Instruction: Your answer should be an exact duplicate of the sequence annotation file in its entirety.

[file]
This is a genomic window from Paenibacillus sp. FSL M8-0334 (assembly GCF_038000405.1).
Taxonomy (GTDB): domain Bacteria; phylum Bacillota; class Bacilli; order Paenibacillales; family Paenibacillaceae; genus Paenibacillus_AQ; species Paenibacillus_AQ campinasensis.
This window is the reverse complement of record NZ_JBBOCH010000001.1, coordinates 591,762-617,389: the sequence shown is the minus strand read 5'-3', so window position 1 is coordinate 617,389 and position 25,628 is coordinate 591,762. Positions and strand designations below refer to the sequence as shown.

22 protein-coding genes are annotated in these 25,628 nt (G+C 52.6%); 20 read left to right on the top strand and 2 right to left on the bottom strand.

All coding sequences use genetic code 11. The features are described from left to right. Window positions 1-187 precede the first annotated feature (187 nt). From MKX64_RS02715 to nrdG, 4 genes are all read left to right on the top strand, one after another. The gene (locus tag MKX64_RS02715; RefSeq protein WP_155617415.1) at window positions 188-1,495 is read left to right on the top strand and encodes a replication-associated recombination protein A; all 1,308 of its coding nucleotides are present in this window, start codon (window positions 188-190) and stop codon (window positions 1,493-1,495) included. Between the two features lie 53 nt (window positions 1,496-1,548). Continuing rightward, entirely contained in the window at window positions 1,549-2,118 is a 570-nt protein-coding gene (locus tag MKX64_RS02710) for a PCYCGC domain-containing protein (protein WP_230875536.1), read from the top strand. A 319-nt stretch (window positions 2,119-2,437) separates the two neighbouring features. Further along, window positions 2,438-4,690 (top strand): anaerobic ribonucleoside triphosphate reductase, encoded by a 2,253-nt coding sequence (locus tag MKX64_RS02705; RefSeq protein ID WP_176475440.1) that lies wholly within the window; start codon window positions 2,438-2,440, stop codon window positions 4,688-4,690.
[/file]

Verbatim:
This is a genomic window from Paenibacillus sp. FSL M8-0334 (assembly GCF_038000405.1).
Taxonomy (GTDB): domain Bacteria; phylum Bacillota; class Bacilli; order Paenibacillales; family Paenibacillaceae; genus Paenibacillus_AQ; species Paenibacillus_AQ campinasensis.
This window is the reverse complement of record NZ_JBBOCH010000001.1, coordinates 591,762-617,389: the sequence shown is the minus strand read 5'-3', so window position 1 is coordinate 617,389 and position 25,628 is coordinate 591,762. Positions and strand designations below refer to the sequence as shown.

22 protein-coding genes are annotated in these 25,628 nt (G+C 52.6%); 20 read left to right on the top strand and 2 right to left on the bottom strand.

All coding sequences use genetic code 11. The features are described from left to right. Window positions 1-187 precede the first annotated feature (187 nt). From MKX64_RS02715 to nrdG, 4 genes are all read left to right on the top strand, one after another. The gene (locus tag MKX64_RS02715; RefSeq protein WP_155617415.1) at window positions 188-1,495 is read left to right on the top strand and encodes a replication-associated recombination protein A; all 1,308 of its coding nucleotides are present in this window, start codon (window positions 188-190) and stop codon (window positions 1,493-1,495) included. Between the two features lie 53 nt (window positions 1,496-1,548). Continuing rightward, entirely contained in the window at window positions 1,549-2,118 is a 570-nt protein-coding gene (locus tag MKX64_RS02710) for a PCYCGC domain-containing protein (protein WP_230875536.1), read from the top strand. A 319-nt stretch (window positions 2,119-2,437) separates the two neighbouring features. Further along, window positions 2,438-4,690 (top strand): anaerobic ribonucleoside triphosphate reductase, encoded by a 2,253-nt coding sequence (locus tag MKX64_RS02705; RefSeq protein ID WP_176475440.1) that lies wholly within the window; start codon window positions 2,438-2,440, stop codon window positions 4,688-4,690.